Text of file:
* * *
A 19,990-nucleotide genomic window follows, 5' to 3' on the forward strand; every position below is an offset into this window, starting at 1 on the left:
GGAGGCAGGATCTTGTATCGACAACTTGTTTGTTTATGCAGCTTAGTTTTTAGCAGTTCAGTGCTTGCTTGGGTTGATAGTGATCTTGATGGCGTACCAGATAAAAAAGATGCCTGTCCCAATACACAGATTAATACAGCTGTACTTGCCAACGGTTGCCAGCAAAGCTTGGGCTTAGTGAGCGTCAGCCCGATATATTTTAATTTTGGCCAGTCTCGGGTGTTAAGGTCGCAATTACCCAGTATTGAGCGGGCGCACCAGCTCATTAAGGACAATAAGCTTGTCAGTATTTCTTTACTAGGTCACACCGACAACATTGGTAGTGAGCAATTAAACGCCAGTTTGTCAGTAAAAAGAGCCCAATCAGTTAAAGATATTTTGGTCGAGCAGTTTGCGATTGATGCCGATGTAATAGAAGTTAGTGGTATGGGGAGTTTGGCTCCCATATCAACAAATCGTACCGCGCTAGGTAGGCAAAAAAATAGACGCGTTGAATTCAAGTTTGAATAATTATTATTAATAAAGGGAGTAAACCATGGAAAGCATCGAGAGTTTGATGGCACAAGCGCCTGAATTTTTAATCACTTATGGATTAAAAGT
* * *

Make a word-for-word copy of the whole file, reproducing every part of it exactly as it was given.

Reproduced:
A 19,990-nucleotide genomic window follows, 5' to 3' on the forward strand; every position below is an offset into this window, starting at 1 on the left:
GGAGGCAGGATCTTGTATCGACAACTTGTTTGTTTATGCAGCTTAGTTTTTAGCAGTTCAGTGCTTGCTTGGGTTGATAGTGATCTTGATGGCGTACCAGATAAAAAAGATGCCTGTCCCAATACACAGATTAATACAGCTGTACTTGCCAACGGTTGCCAGCAAAGCTTGGGCTTAGTGAGCGTCAGCCCGATATATTTTAATTTTGGCCAGTCTCGGGTGTTAAGGTCGCAATTACCCAGTATTGAGCGGGCGCACCAGCTCATTAAGGACAATAAGCTTGTCAGTATTTCTTTACTAGGTCACACCGACAACATTGGTAGTGAGCAATTAAACGCCAGTTTGTCAGTAAAAAGAGCCCAATCAGTTAAAGATATTTTGGTCGAGCAGTTTGCGATTGATGCCGATGTAATAGAAGTTAGTGGTATGGGGAGTTTGGCTCCCATATCAACAAATCGTACCGCGCTAGGTAGGCAAAAAAATAGACGCGTTGAATTCAAGTTTGAATAATTATTATTAATAAAGGGAGTAAACCATGGAAAGCATCGAGAGTTTGATGGCACAAGCGCCTGAATTTTTAATCACTTATGGATTAAAAGT